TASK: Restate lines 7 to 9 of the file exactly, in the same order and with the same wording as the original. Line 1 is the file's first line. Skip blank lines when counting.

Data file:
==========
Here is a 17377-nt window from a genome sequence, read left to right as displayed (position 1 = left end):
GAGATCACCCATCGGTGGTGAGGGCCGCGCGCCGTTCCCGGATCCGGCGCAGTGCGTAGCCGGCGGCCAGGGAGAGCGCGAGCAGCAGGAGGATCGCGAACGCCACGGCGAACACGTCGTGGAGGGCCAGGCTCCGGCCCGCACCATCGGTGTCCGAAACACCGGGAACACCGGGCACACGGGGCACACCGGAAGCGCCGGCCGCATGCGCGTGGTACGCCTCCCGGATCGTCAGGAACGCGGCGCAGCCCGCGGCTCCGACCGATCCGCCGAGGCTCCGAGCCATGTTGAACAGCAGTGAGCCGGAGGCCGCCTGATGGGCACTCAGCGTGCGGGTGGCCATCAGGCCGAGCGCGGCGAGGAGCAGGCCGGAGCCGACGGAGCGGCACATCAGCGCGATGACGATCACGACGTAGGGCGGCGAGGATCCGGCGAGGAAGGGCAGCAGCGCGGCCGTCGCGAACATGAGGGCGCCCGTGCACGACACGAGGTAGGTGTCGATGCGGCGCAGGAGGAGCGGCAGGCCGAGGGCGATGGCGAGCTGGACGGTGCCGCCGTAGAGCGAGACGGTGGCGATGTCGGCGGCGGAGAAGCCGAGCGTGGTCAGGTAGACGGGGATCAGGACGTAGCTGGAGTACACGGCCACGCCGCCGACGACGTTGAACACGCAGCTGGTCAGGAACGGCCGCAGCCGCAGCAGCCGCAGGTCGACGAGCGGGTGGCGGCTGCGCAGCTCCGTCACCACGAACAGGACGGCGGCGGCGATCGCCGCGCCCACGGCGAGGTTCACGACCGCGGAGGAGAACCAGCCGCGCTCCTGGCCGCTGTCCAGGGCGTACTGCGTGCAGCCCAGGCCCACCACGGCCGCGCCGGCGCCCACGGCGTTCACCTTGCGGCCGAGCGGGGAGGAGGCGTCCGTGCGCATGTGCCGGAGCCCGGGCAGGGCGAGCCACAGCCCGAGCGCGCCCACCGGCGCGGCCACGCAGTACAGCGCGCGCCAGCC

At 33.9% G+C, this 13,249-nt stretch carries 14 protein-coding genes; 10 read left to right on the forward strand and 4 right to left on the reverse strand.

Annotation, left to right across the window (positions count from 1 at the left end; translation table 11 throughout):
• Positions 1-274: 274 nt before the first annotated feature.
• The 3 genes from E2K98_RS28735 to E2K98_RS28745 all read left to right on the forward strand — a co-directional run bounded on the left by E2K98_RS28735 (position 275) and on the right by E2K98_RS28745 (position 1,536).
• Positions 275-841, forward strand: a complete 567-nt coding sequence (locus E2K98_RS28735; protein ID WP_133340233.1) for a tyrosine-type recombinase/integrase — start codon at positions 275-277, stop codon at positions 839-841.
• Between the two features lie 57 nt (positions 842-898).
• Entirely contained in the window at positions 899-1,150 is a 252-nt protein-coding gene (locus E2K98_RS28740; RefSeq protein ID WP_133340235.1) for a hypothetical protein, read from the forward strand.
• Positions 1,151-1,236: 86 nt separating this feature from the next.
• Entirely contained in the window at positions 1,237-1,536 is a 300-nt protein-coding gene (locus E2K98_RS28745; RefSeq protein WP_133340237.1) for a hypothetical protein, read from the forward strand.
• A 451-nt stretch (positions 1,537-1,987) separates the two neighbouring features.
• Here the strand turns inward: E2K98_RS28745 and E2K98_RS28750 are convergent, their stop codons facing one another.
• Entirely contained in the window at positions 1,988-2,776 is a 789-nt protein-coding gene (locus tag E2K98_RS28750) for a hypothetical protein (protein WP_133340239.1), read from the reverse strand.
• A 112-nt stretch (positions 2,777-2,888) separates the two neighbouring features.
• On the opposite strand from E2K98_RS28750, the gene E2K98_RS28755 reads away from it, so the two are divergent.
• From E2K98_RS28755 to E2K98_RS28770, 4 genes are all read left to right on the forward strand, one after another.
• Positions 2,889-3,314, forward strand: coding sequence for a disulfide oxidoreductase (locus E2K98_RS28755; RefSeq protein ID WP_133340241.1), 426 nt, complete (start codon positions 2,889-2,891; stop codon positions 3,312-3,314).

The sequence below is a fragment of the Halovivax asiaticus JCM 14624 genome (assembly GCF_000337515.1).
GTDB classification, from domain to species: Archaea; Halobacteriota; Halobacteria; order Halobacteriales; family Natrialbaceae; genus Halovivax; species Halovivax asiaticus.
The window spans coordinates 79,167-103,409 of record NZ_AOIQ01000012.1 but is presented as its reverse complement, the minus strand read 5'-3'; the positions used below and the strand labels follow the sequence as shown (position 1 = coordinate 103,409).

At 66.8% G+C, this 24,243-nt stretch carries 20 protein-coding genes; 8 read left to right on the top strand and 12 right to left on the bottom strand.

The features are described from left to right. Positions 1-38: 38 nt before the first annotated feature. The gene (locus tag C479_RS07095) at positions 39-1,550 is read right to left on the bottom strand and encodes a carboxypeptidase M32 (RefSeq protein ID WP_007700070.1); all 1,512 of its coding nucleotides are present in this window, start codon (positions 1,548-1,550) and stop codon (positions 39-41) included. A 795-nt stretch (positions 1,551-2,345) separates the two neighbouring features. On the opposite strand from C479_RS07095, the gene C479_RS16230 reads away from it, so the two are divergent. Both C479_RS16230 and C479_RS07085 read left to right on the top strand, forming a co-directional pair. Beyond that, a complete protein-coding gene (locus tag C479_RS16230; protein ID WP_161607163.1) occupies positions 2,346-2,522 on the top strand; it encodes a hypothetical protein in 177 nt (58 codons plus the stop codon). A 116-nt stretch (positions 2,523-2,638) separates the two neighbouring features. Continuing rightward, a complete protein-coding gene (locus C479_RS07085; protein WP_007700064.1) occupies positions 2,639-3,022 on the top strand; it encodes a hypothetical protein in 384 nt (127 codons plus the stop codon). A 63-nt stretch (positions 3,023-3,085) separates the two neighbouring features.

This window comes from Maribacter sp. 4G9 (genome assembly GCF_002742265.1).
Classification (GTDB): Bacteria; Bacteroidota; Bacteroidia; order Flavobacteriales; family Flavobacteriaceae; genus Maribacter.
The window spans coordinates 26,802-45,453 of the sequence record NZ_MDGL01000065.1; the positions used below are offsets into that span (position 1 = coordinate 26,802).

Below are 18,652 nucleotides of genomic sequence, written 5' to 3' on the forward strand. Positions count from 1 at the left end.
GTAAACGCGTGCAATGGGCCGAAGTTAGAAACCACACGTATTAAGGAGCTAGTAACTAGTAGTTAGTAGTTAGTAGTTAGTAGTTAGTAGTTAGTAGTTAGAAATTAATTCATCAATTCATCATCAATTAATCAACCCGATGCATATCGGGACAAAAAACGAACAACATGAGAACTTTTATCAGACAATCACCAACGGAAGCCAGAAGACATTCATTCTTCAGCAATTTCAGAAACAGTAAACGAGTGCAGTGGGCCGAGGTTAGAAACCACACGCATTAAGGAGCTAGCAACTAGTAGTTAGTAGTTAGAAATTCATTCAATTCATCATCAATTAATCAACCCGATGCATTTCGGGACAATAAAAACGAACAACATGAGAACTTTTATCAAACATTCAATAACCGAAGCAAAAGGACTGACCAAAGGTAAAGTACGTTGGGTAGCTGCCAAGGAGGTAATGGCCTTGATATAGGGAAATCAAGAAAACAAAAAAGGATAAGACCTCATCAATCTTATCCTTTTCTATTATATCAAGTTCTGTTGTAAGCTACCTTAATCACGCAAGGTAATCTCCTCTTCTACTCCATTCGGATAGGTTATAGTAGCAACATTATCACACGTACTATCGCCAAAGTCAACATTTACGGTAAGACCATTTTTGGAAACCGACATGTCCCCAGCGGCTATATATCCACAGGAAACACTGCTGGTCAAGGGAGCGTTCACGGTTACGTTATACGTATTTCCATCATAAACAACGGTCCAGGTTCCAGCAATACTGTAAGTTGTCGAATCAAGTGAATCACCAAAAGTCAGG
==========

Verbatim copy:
• Positions 275-841, forward strand: a complete 567-nt coding sequence (locus E2K98_RS28735; protein ID WP_133340233.1) for a tyrosine-type recombinase/integrase — start codon at positions 275-277, stop codon at positions 839-841.
• Between the two features lie 57 nt (positions 842-898).
• Entirely contained in the window at positions 899-1,150 is a 252-nt protein-coding gene (locus E2K98_RS28740; RefSeq protein ID WP_133340235.1) for a hypothetical protein, read from the forward strand.